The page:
Elected officials, teachers, and parents offered up a litany of concerns about the DOE’s proposed Contracts for Excellence — regarding both their content and the process by which they were developed — last night at the final public hearing in Manhattan.
The hearing, chaired by Terence Tolbert, executive director of the DOE’s Department of Intergovernmental Affairs (and soon to direct Obama’s Nevada campaign), was well-attended by representatives from numerous organizations, including ACORN, Class Size Matters, the Coalition for Educational Justice, the Alliance for Quality Education, the City Council, school level PTAs, the UFT, and others.
Legally, Contracts for Excellence funding must “supplement, not supplant” existing spending; several speakers expressed concerns that the money will be spent to close holes in the budget rather than create or expand programs. Others worried that the new funding would be used to make up losses due to budget cuts in low-performing schools, rather than expanding services for high-needs children in those schools. Complicating these issues, several speakers noted, the plan includes little oversight of whether principals spend the Contracts for Excellence money as intended.
A series of speakers addressed the effect of Contracts for Excellence spending on class size reduction, often drawing their points from Leonie Haimson’s “40 reasons why NY state should reject the city’s Contracts for Excellence proposal.” Speakers argued that without oversight and support, schools would not actually reduce class sizes, as was the case in half of schools that received special funds to reduce class size last year; that the collaborative team teaching (CTT) model in special education was not designed to be a class size reduction strategy, as it is being used; and that without alignment between the DOE’s class size and capital plan, it will be impossible for principals to reduce class size when no new classroom space is available.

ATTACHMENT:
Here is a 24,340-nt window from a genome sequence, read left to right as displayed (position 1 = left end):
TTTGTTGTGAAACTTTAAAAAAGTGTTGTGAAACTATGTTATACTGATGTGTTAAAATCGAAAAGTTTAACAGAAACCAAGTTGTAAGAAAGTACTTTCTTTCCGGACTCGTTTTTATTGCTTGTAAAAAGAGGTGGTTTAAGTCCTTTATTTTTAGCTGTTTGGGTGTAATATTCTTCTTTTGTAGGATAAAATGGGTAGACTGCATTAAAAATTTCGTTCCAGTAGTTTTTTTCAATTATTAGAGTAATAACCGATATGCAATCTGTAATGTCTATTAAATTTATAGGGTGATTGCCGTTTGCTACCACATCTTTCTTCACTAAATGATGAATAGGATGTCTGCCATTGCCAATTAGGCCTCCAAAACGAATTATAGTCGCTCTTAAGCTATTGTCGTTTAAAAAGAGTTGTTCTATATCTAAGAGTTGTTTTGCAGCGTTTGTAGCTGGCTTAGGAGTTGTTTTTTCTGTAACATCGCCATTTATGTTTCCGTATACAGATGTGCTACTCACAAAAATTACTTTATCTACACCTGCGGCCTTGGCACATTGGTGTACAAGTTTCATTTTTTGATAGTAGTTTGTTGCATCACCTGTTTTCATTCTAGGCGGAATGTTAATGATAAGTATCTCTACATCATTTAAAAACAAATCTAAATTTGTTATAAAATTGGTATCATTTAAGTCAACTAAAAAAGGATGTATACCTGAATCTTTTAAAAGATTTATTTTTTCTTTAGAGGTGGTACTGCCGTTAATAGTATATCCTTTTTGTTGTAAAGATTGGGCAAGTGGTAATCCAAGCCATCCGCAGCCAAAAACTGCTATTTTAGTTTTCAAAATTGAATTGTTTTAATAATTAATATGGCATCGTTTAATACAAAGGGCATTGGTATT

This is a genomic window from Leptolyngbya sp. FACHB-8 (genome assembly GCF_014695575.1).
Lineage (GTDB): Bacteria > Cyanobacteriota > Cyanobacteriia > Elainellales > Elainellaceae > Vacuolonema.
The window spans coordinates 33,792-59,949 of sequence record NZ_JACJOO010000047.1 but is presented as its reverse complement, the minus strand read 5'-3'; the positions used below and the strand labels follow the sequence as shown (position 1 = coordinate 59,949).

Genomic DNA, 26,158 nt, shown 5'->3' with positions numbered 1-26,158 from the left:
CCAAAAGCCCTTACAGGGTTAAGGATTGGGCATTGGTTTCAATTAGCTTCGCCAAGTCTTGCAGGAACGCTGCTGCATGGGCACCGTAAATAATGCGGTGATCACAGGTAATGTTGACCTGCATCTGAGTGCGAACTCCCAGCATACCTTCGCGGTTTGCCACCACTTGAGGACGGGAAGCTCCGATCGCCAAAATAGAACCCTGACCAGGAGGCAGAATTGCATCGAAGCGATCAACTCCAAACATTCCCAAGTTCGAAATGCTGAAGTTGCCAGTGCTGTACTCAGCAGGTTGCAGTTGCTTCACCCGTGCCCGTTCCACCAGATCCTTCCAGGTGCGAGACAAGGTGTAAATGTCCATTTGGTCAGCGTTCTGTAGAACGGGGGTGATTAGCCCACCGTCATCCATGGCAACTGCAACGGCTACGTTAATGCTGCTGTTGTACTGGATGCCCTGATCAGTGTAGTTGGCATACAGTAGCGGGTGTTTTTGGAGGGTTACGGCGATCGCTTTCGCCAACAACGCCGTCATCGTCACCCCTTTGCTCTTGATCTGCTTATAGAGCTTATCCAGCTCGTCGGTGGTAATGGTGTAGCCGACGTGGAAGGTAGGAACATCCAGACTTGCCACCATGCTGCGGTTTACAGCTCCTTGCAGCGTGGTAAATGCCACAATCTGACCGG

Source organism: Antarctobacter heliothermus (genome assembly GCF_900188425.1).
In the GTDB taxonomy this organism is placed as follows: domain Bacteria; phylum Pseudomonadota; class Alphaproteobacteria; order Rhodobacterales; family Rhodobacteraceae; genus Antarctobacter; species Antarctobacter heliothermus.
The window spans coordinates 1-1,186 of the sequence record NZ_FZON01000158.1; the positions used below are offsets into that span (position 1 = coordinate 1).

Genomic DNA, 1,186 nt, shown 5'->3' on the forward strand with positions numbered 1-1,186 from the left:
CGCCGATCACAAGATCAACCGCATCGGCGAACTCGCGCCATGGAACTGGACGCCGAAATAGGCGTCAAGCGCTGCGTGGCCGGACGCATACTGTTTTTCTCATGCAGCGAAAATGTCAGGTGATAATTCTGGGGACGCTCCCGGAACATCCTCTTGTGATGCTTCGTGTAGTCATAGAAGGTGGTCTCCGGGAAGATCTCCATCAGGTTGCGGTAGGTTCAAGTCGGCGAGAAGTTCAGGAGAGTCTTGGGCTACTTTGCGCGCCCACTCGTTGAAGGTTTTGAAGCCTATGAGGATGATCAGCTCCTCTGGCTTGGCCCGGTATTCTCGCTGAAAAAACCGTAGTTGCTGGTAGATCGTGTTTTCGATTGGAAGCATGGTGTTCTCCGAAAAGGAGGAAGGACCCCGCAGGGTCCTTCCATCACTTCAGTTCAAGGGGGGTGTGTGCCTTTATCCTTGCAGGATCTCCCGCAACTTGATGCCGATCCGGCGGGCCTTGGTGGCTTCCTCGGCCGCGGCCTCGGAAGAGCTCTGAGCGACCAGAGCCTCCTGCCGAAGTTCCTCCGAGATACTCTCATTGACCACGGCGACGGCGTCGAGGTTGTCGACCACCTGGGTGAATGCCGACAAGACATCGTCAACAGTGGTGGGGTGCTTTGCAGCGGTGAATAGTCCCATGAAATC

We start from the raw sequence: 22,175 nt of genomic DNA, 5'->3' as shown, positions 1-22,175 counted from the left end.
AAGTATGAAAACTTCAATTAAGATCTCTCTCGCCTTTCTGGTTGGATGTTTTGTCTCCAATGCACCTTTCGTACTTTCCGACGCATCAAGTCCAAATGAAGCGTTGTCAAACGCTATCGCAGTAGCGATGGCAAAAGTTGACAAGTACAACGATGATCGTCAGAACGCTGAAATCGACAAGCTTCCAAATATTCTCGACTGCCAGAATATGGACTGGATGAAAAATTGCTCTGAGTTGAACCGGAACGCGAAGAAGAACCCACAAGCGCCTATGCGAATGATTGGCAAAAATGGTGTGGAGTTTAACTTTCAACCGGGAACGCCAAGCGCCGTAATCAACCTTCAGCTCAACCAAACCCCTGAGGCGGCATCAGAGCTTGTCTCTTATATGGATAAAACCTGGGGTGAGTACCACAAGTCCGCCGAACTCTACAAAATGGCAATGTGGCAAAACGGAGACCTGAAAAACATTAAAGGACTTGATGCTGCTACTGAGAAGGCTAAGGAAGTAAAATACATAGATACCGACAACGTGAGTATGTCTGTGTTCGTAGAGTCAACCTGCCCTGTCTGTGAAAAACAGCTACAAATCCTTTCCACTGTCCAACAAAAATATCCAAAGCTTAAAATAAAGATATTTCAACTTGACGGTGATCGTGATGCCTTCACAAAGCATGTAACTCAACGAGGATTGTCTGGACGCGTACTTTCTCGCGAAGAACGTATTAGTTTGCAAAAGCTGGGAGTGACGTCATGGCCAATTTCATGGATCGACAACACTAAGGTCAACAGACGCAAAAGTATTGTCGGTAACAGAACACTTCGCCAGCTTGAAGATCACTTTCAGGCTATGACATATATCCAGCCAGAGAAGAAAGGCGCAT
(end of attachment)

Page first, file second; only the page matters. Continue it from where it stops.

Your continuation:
Several speakers noted that last year, thousands of students who dropped out or were discharged during the year were included in measures of class size reduction at the secondary level. City Council member Rosie Mendez, who represents parts of districts 1 and 2, suggested that class size should be measured early in the school year to avoid this problem
Several speakers pointed out that the plan provides no examples of model programs for English Language Learners, and that few schools chose this funding option, and others mentioned that the Contracts for Excellence funding ought not to be spent on the DOE’s Leadership Academy, which has previously been privately funded and has not been independently evaluated as effective.
The contracts process also received attention. Speakers raised concerns that principals and school leadership teams had too little time to determine how to use the Contracts for Excellence funding when writing their Comprehensive Education Plans this spring. Ilene Feliciano Quinn, a teacher at PS 38, suggested that SLTs should have an opportunity in the fall to review and revise the Contracts for Excellence spending at their schools. Others said while they appreciated the new information released by the DOE before this round of public hearings, it was released far too close to the hearing dates, giving the public too little time to appraise the new plan.